Upcoming trips planned?
A couple coming up, just domestic trips and I guess one international trip. I am heading to Jackson this week and then Tahoe later that week. Hanging out with some Outwild folks for a little reunion and interviewing Cody Townsend while we are there. Then I will be in Guatemala for a buddy’s wedding in September.
Favorite outdoors gear/lifestyle companies? Any local?
A couple companies that come to mind, so one that is local to me would be Topo-Designs. We have a really good partnership with them for Outwild and get a lot of great gear from them which is awesome and is included in our swag bags for Outwild events. I just love their stuff, they are based in Denver and they have a store here in Boulder. I know the staff out there and they are fantastic. I think Patagonia is such a great leader from a brand perspective. Not necessarily their gear but what they are doing. They are involved in so many cool projects whether it is on the environmental side or more of the social side too. I just really admire the work they do and the things they are involved in.
What does conservation mean to you?
Thank you for asking, I think this is super important. To me, it all starts with an appreciation for wild spaces. I think it is this whole thing that goes beyond the conservation and environmental aspect, it is empathy. How many people do you know that have a closed mind about XYZ social issue, or some kind of bias against a race of orientation or whatever it is. Because they do not know anybody like that, and since they do not know anyone like that they cannot relate to it and they are scared of ‘the other’. It is the same with conservation, it is having empathy for wild spaces. That is the biggest thing I suggest for people? Try and take a second and take a break from your computer and smartphone and see what you see, there is so much beauty in the natural world. Take a second to appreciate that, and to know it is under threat and that we are in an unprecedented time of human history where things are a little dire for us as a human species impacting how the globe functions. Our interaction with the globe is all of the sudden much different than it used to be. We have a real responsibility to act responsibly and so that is the beginning, giving people empathy and an entry point into the outdoors and to these natural spaces and give them an appreciation of these places. This is a good view of conservation on a widespread level. Beyond that, if you want to get more involved there are endless ways to do that. I think there are a few organizations that do fantastic work, I think some organizations are better than others. One in particular that does a great job is Protect Our Winters. They are not just about protecting skiing or snowboarding, it is a very robust climate change advocacy organization. It is very well run, and I know some people there, some board members there and I think they do a fantastic job. They have on their website (mention them and their website here – add a operate about us section at bottom of blog), there is a tab called how to get invoiced and literally 15 ways step-by-step of how you can get involved. Whether it is writing to your congressman, going to a rally, or having a conversation with someone that does not have the same views as you. There are all these tangible easy ways to get involved. So this is the first place I would send people.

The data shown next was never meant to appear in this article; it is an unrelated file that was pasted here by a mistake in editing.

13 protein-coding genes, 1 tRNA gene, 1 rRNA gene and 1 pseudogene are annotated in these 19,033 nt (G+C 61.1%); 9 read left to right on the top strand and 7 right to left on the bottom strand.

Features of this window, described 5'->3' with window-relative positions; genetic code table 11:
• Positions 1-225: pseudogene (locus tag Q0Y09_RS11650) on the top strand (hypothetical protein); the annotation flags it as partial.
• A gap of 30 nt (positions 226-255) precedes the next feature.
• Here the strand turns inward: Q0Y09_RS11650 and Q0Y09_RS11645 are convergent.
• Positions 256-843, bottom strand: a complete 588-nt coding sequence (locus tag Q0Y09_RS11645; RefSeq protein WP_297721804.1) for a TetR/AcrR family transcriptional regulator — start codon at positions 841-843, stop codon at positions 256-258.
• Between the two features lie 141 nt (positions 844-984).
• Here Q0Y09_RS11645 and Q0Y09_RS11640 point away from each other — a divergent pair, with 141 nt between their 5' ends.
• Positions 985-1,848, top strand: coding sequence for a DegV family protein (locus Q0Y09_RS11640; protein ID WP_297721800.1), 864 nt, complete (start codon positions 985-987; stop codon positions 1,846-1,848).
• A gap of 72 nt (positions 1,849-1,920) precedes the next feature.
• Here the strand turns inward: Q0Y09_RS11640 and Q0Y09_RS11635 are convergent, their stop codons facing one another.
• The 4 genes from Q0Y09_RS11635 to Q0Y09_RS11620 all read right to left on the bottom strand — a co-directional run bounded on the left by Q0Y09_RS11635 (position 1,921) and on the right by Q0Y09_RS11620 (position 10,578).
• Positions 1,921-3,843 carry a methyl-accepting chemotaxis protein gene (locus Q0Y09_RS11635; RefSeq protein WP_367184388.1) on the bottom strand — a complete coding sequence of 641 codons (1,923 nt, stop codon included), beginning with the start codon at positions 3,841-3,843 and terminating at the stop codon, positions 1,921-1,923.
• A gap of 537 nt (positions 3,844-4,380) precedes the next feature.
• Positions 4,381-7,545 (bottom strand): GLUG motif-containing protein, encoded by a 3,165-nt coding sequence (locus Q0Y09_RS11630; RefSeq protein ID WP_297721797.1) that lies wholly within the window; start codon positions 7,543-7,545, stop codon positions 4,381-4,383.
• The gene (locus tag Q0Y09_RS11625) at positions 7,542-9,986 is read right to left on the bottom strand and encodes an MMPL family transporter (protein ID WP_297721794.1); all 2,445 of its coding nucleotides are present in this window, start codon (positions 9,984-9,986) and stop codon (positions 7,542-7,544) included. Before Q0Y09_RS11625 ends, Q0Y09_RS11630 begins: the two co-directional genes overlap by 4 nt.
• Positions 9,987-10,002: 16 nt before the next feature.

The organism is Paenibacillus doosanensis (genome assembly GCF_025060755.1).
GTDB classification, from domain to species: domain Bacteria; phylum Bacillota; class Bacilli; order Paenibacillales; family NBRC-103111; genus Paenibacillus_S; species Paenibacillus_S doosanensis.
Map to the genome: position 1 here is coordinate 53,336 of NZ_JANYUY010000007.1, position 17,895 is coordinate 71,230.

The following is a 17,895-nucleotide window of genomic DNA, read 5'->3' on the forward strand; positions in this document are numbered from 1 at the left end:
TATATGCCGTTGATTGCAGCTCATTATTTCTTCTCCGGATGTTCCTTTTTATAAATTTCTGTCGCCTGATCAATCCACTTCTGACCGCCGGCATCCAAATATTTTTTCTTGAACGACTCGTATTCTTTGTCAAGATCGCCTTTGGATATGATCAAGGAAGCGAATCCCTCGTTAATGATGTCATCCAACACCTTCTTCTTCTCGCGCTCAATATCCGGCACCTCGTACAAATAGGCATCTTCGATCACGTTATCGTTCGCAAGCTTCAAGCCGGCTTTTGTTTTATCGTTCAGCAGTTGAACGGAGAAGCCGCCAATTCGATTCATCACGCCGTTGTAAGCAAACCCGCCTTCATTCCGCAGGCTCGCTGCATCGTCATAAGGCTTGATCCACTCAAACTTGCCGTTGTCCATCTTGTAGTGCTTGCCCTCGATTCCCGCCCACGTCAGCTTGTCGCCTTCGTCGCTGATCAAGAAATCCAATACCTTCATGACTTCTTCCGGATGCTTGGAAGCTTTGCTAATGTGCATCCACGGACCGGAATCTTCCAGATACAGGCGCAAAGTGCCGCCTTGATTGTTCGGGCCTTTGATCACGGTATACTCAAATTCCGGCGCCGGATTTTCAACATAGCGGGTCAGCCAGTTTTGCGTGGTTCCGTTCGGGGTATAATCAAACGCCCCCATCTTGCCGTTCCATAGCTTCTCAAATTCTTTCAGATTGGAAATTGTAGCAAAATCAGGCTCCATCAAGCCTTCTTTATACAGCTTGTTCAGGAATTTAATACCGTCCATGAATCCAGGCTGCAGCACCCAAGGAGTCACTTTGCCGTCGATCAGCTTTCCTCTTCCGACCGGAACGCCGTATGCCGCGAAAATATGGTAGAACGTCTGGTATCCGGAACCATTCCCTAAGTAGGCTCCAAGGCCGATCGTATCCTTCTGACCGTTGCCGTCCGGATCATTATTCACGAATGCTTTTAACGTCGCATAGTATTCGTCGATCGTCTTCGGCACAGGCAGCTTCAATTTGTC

Protect Our Winters (POW) is a 501(c)(3) nonprofit. Founded by professional snowboarder Jeremy Jones in 2007, POW turns passionate outdoor people into effective climate advocates. POW leads a community of athletes, thought pioneers and forward-thinking business leaders to affect systemic political solutions to climate change.
What can we do to make sure our parks and wild lands stay clean and pure forever?
Advocacy. You can choose to get involved as we spoke about in the last response and then also take measures like having a smaller carbon footprint, flying less, recycle, reduce, reuse and all the things. There are also a lot of ways that help that people do not necessarily think about and they just don’t know how to get involved. There are always battles from a legislative standpoint, so getting involved in those and putting pressure on our politicians is very effective. Call their senator, or representative and leave those messages with their staff. That really goes a long way and the more people that do it the more effective it is.
Below are a few notable conservationists and lovers of wild spaces. They do everything they can to keep these lands clean and pure, hoping to have them for generations to come as we enjoy them today.
Katie Boue – outdoor advocate
✖️ public lands + sustainability
🐶 spaghetti’s mama
Jeremy, I cannot thank you enough for your time on the phone and countless interactions helping me grow and assisting with this awesome interview. Your content was great and I learned a whole lot and hope others do as well. Stay in touch and hope to see you in the Fall!
I hope you really dug into the content and got something out of it. What stuck with you from what Jeremy said? I hope this inspires you to get outside and have empathy for our wild spaces. Please leave your thoughts below.